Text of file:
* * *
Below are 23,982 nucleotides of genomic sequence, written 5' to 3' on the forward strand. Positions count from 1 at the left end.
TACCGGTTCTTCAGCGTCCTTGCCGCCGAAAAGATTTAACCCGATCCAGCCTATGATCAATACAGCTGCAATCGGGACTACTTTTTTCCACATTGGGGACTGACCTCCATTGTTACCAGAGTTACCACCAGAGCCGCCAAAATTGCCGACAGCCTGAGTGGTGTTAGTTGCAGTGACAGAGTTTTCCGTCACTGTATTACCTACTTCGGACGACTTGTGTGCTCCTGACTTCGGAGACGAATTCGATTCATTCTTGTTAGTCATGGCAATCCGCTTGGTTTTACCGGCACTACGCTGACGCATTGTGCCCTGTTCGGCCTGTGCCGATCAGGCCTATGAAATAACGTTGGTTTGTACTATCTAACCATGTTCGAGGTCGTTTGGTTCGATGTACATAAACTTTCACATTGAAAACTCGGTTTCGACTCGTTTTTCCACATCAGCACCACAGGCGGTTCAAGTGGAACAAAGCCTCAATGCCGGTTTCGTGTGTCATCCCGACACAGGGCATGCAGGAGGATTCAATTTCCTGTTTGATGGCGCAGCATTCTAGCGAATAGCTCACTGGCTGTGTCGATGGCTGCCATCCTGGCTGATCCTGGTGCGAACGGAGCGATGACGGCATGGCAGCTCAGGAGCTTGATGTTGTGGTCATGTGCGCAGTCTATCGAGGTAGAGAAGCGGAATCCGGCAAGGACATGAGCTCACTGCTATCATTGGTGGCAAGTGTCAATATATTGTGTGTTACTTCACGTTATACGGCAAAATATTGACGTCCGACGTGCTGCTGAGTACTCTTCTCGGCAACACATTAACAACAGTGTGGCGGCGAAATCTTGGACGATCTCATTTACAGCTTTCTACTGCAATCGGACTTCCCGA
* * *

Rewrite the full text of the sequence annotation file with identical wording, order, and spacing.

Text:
Below are 23,982 nucleotides of genomic sequence, written 5' to 3' on the forward strand. Positions count from 1 at the left end.
TACCGGTTCTTCAGCGTCCTTGCCGCCGAAAAGATTTAACCCGATCCAGCCTATGATCAATACAGCTGCAATCGGGACTACTTTTTTCCACATTGGGGACTGACCTCCATTGTTACCAGAGTTACCACCAGAGCCGCCAAAATTGCCGACAGCCTGAGTGGTGTTAGTTGCAGTGACAGAGTTTTCCGTCACTGTATTACCTACTTCGGACGACTTGTGTGCTCCTGACTTCGGAGACGAATTCGATTCATTCTTGTTAGTCATGGCAATCCGCTTGGTTTTACCGGCACTACGCTGACGCATTGTGCCCTGTTCGGCCTGTGCCGATCAGGCCTATGAAATAACGTTGGTTTGTACTATCTAACCATGTTCGAGGTCGTTTGGTTCGATGTACATAAACTTTCACATTGAAAACTCGGTTTCGACTCGTTTTTCCACATCAGCACCACAGGCGGTTCAAGTGGAACAAAGCCTCAATGCCGGTTTCGTGTGTCATCCCGACACAGGGCATGCAGGAGGATTCAATTTCCTGTTTGATGGCGCAGCATTCTAGCGAATAGCTCACTGGCTGTGTCGATGGCTGCCATCCTGGCTGATCCTGGTGCGAACGGAGCGATGACGGCATGGCAGCTCAGGAGCTTGATGTTGTGGTCATGTGCGCAGTCTATCGAGGTAGAGAAGCGGAATCCGGCAAGGACATGAGCTCACTGCTATCATTGGTGGCAAGTGTCAATATATTGTGTGTTACTTCACGTTATACGGCAAAATATTGACGTCCGACGTGCTGCTGAGTACTCTTCTCGGCAACACATTAACAACAGTGTGGCGGCGAAATCTTGGACGATCTCATTTACAGCTTTCTACTGCAATCGGACTTCCCGA